Please join us to learn about what you are already doing if you are writing a memoir—looking at a quest through your writing, investigating people or incidents you find meaningful, or putting yourself in an environment where the story emerges out of the situation. Read more and sign up here.


October Member Teleseminar

October  26,  2012


Catharine Bramkamp

Memoir Writing: Capturing Your Moment in Time 

“The whole world is a work of art [and] we are parts of the work of art. Hamlet or a Beethoven quartet is the truth about this vast mass that we call the world. But there is no Shakespeare, there is no Beethoven; certainly and emphatically there is no God; we are the words; we are the music; we are the thing itself.”

Virginia Woolf, Moments of Being

Woolf wrote about how the day to day activities of our lives are more often than not,   dull and unremarkable, she said she didn’t remember what she ate for tea with Leonard, but she had a vivid memory of a fight with her brother, which would logically mean that the story of the sibling battle is more interesting than the cakes and scones eaten for tea. Read more…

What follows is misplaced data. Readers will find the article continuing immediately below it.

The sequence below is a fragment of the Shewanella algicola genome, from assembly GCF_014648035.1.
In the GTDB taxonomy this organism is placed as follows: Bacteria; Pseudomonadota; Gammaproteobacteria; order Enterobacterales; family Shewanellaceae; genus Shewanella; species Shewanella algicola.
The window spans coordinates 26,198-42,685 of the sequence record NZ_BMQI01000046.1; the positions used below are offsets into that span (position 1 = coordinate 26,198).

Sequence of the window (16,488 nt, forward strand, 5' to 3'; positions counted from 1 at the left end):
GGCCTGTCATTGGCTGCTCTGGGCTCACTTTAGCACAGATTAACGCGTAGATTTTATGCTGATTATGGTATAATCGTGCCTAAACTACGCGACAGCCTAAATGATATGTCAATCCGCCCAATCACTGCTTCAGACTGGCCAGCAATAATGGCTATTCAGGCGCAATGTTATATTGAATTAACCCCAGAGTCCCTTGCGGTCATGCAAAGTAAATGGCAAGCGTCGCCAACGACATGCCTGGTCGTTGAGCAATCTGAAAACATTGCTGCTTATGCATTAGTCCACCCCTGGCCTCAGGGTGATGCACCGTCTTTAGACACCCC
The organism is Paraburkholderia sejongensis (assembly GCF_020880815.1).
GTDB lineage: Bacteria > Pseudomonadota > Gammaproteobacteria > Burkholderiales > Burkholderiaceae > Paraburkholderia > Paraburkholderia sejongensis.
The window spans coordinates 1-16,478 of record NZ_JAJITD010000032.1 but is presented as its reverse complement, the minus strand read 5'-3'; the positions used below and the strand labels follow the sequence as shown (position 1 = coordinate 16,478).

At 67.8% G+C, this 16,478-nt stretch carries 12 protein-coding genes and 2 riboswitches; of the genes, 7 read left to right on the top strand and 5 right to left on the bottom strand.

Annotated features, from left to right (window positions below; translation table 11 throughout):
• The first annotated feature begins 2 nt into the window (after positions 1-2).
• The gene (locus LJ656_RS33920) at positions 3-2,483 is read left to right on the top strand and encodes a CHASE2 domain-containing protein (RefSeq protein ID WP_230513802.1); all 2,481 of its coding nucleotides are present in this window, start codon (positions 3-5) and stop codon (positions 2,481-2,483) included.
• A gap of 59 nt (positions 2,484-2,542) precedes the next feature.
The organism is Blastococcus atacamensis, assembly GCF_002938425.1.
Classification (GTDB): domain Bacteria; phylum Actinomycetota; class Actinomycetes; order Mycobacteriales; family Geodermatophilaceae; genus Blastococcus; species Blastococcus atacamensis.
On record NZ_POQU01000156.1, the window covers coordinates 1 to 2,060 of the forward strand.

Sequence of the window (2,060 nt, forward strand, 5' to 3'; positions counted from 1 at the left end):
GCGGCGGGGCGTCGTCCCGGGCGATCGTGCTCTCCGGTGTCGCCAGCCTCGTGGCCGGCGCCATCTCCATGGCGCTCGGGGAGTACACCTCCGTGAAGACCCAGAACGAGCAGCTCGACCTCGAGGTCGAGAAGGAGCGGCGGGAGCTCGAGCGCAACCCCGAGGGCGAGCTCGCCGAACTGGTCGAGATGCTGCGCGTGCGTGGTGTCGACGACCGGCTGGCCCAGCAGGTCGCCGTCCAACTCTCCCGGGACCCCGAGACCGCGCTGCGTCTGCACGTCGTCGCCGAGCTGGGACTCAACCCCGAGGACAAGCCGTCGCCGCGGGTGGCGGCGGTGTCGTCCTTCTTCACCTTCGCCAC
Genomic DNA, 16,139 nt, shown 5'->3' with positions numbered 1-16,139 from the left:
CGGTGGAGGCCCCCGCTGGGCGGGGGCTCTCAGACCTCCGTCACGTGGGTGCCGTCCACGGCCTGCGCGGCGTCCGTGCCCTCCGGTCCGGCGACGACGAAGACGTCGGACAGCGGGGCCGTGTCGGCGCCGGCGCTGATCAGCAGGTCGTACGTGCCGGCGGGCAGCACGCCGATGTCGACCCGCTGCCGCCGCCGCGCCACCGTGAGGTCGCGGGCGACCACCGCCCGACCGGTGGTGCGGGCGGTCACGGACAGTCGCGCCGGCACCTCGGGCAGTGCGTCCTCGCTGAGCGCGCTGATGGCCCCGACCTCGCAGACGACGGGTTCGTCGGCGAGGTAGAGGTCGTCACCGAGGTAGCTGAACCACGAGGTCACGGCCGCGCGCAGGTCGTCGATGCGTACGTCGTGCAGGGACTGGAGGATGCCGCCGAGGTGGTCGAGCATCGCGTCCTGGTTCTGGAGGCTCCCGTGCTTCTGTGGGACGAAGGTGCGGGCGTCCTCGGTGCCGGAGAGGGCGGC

Times They Were A-Changing:Women Remember the 60s & 70s

Where were you in the 60s and 70s?  Seeking women with telltale stories of that extraordinary era for a unique anthology: Times They Were A-Changing: Women Remember the 60s and 70s. Prizes will be awarded to the top three personal narratives, though all entries are eligible for publication: First – $300, publication, and 5 copies of the anthology; Second – $150, publication, and 3 copies of the anthology; Third – $75, publication, and 2 copies of the anthology. Deadline: January 15, 2013. Entry fees: $20 for prose, $15 for poetry. For complete guidelines visit www.timestheywereachanging.com .


Your Memoir Journey

 When you write a memoir, the journey will change you. There is no way that we can encounter art, the imagination, and our inner psyches without being changed by the experience. And just like any journey, it shifts our perspective on life and on ourselves. You will not be the same person who began the journey.

As poet T. S. Eliot wrote in his poem “Four Quartets”

You are not the same people who left that station